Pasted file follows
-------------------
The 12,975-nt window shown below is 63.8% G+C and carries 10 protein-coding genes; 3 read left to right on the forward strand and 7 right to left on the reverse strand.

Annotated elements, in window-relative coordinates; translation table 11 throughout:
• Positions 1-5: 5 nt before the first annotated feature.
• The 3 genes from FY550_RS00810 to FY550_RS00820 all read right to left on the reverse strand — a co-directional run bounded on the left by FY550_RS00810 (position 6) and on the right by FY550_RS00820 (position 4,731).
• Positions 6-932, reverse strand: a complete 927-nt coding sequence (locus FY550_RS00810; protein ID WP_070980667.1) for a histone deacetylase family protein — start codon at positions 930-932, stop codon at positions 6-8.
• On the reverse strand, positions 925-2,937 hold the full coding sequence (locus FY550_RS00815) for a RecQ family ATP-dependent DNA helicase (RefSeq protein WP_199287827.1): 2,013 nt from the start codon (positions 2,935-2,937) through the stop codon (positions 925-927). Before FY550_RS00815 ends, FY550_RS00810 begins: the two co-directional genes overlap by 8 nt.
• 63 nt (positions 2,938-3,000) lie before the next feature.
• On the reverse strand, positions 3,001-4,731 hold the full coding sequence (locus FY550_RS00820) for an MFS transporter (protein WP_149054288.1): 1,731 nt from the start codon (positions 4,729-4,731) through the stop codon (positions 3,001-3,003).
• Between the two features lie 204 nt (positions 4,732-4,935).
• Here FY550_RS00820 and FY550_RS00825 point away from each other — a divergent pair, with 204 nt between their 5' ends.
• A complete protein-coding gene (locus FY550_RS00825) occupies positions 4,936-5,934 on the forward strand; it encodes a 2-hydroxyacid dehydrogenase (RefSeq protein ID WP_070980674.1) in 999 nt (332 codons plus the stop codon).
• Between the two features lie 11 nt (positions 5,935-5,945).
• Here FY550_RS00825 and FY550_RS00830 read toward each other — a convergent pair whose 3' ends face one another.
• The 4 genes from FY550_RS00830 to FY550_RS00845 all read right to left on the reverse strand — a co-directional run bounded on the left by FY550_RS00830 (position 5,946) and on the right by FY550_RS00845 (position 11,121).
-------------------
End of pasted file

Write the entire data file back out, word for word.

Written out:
The 12,975-nt window shown below is 63.8% G+C and carries 10 protein-coding genes; 3 read left to right on the forward strand and 7 right to left on the reverse strand.

Annotated elements, in window-relative coordinates; translation table 11 throughout:
• Positions 1-5: 5 nt before the first annotated feature.
• The 3 genes from FY550_RS00810 to FY550_RS00820 all read right to left on the reverse strand — a co-directional run bounded on the left by FY550_RS00810 (position 6) and on the right by FY550_RS00820 (position 4,731).
• Positions 6-932, reverse strand: a complete 927-nt coding sequence (locus FY550_RS00810; protein ID WP_070980667.1) for a histone deacetylase family protein — start codon at positions 930-932, stop codon at positions 6-8.
• On the reverse strand, positions 925-2,937 hold the full coding sequence (locus FY550_RS00815) for a RecQ family ATP-dependent DNA helicase (RefSeq protein WP_199287827.1): 2,013 nt from the start codon (positions 2,935-2,937) through the stop codon (positions 925-927). Before FY550_RS00815 ends, FY550_RS00810 begins: the two co-directional genes overlap by 8 nt.
• 63 nt (positions 2,938-3,000) lie before the next feature.
• On the reverse strand, positions 3,001-4,731 hold the full coding sequence (locus FY550_RS00820) for an MFS transporter (protein WP_149054288.1): 1,731 nt from the start codon (positions 4,729-4,731) through the stop codon (positions 3,001-3,003).
• Between the two features lie 204 nt (positions 4,732-4,935).
• Here FY550_RS00820 and FY550_RS00825 point away from each other — a divergent pair, with 204 nt between their 5' ends.
• A complete protein-coding gene (locus FY550_RS00825) occupies positions 4,936-5,934 on the forward strand; it encodes a 2-hydroxyacid dehydrogenase (RefSeq protein ID WP_070980674.1) in 999 nt (332 codons plus the stop codon).
• Between the two features lie 11 nt (positions 5,935-5,945).
• Here FY550_RS00825 and FY550_RS00830 read toward each other — a convergent pair whose 3' ends face one another.
• The 4 genes from FY550_RS00830 to FY550_RS00845 all read right to left on the reverse strand — a co-directional run bounded on the left by FY550_RS00830 (position 5,946) and on the right by FY550_RS00845 (position 11,121).